Japan looks to be the latest targeted divestiture of Walmart’s international portfolio, according to Nikkei business daily. The local news report cites Walmart as already having approached several major retailers and private equity funds about the sale of Seiyu, its Japanese grocery chain.
UPDATE: Walmart on Friday issued this statement: “Walmart has not made a decision to sell Seiyu, we are not in any discussions with prospective buyers, and we continue to build our Japan business towards the future to meet the changing needs of customers there.”
The business is worth between $2.7 billion and $4.5 billion, according to the Nikkei report.
The retail giant has recently downsized its positions in the United Kingdom, a mature and slow-growth market akin to Japan. This also comes after the Bentonville-based retailer sold a majority stake in its Brazilian business. Walmart has made no secret it intends to reduce its international holdings and focus on markets with highest long-term growth potential such Mexico, India and China. Insiders have also suggested a potential sale of the struggling small business in Argentina.
Last month Walmart International CEO Judith McKenna talked to the media about Walmart’s shifting portfolio. She was asked about Walmart’s intentions in Japan, and said that market was in the middle of transformation.
“We are happy with Japan’s performance. We like the stores we have in Japan which have transitioned from multi story to single story and the partnership with Rakuten for grocery delivery in Tokyo is helping to get us to an omnichannel strategy which is where we want to be all over the world,” she said.
She said Walmart continues to look at every market to evaluate the business for long-term success. In some markets that means partnerships and taking a minority stake (U.K. and Brazil) and in other markets like India it means investment and majority ownership such as FlipKart.
“We are thoughtful and deliberate about the choices we make pertaining to the portfolio. Each market has unique situations. We said in Q1 we were looking at right-sizing the international portfolio and that work continues,” McKenna said.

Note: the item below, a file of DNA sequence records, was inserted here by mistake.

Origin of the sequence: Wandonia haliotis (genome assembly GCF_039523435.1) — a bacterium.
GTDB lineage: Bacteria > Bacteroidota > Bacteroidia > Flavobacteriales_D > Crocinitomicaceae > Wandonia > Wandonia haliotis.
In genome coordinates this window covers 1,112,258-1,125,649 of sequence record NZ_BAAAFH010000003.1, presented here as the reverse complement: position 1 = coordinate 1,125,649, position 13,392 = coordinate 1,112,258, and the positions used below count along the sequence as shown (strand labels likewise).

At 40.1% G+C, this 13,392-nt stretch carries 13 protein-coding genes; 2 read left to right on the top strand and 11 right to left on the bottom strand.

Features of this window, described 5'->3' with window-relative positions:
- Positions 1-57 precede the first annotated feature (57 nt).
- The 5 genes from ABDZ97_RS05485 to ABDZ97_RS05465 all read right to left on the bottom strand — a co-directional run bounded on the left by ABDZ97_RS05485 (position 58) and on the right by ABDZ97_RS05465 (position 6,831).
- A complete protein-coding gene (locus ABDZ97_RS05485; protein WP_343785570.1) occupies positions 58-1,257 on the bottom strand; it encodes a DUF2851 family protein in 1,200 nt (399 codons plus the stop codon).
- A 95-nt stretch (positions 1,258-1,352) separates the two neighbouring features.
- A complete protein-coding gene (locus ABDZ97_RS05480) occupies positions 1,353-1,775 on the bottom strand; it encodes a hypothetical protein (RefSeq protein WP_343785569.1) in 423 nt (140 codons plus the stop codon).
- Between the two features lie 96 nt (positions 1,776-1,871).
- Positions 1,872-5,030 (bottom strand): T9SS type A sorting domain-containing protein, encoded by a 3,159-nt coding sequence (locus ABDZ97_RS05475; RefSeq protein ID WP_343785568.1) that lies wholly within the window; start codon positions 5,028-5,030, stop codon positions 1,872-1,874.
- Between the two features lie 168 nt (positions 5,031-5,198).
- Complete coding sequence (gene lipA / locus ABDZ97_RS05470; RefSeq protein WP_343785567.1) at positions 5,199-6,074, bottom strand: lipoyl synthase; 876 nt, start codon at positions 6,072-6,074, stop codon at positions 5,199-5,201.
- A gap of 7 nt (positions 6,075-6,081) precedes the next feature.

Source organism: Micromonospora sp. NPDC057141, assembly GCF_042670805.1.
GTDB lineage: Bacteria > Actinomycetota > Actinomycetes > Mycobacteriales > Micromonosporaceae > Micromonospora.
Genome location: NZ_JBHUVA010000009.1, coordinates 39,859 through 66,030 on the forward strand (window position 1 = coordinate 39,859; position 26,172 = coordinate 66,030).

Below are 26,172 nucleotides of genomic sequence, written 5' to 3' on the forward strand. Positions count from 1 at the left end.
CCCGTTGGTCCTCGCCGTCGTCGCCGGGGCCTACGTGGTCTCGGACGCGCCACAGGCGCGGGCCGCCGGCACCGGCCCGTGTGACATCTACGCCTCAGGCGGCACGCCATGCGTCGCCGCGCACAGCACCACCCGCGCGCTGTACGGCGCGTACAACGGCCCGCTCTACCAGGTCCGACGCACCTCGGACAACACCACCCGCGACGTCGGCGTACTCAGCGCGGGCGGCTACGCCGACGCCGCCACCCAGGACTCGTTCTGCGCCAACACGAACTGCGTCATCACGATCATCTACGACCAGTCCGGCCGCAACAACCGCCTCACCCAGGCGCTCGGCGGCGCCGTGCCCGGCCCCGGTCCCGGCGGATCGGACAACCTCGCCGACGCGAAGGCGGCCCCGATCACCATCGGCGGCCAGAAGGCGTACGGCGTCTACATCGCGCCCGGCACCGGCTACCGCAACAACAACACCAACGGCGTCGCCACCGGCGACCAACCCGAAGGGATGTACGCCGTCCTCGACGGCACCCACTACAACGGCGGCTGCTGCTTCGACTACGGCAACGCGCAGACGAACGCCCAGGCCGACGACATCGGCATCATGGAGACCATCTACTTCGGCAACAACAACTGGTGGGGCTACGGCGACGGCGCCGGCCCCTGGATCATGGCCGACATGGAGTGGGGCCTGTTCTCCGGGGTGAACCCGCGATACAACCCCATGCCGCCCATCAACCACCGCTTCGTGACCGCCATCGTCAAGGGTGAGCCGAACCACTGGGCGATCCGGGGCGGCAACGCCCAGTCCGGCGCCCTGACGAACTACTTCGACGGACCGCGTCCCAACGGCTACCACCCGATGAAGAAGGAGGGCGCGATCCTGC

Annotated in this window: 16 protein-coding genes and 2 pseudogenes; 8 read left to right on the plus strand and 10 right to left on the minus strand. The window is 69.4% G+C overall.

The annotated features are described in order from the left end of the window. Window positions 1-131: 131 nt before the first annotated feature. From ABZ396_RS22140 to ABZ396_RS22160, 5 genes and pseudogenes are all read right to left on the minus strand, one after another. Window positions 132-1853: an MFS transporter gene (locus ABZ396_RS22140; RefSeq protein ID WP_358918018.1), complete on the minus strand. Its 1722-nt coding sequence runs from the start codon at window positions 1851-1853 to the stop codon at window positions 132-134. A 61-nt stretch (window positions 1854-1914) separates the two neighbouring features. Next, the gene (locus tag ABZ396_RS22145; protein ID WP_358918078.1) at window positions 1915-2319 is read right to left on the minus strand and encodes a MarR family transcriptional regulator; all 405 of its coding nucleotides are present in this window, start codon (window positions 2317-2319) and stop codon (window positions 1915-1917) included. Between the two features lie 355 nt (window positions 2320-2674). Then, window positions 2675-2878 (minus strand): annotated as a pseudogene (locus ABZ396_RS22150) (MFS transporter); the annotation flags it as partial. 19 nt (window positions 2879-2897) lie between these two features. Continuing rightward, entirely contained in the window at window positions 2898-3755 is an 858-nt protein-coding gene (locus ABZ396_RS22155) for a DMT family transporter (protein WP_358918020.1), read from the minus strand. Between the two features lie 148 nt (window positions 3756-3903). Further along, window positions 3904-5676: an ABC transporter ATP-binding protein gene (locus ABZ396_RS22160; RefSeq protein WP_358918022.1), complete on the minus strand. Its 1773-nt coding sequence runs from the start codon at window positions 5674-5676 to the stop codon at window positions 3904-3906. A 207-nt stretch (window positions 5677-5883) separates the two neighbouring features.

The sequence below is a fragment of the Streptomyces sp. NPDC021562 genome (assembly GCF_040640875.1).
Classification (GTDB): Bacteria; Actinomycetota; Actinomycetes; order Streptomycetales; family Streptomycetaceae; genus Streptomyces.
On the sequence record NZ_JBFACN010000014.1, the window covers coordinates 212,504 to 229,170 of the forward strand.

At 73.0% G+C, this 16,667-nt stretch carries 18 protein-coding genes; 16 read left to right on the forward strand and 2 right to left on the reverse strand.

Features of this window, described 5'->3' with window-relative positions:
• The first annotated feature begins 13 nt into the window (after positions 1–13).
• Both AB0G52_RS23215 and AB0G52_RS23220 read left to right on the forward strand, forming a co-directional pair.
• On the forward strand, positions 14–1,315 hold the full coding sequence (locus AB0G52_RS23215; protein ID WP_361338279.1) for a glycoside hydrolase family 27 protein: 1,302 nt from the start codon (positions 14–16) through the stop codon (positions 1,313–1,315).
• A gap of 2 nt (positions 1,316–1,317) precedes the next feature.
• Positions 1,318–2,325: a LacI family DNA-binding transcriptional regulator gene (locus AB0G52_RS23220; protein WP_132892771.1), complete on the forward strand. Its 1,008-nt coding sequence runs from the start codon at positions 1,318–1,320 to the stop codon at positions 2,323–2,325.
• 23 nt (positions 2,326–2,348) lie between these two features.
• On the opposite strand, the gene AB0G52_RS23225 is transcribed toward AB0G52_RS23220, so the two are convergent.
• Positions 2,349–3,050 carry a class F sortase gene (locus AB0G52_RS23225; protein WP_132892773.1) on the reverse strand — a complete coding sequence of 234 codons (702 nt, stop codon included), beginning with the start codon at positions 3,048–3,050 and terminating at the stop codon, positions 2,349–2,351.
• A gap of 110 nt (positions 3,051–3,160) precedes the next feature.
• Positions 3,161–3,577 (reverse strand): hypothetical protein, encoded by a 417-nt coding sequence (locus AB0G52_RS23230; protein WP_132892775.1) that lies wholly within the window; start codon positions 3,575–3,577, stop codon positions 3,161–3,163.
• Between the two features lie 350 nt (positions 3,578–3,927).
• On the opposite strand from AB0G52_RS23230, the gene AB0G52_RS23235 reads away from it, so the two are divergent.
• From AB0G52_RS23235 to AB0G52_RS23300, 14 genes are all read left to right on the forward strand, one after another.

If Walmart does exit Japan, or take a minority share of Seiyu in would follow the exits of international competitors like Tesco who pulled stakes in Japan in 2011 and Carrefour who left in 2005. Japan’s market looks akin to the United Kingdom with many retailers struggling amid an aging population and little to no economic growth. The International Monetary Fund forecasts Japan’s economic growth will slow to 1.2% this year. The country continues to struggle with persistently low inflation and a lack of capacity for expansion. Japanese consumers are also focused more on saving.
Economists say there is recession risk for Japan as early as next year because of a sales tax hike. The last time the government raised the sale tax rate in 2014, Japan fell into recession.
Walmart operates 336 stores in Japan, the majority under the Seiyu banner. Walmart employs roughly 34,400 people in Japan since it set up shop with a minority investment in 2002. Three years later Walmart acquired a majority stake and took full ownership of Seiyu in 2008. While brick and mortar stores have struggled in Japan, Amazon has managed to grow its share with 23% of the market, racing ahead of former leader Rakuten who holds an 18.5% stake in the e-commerce market.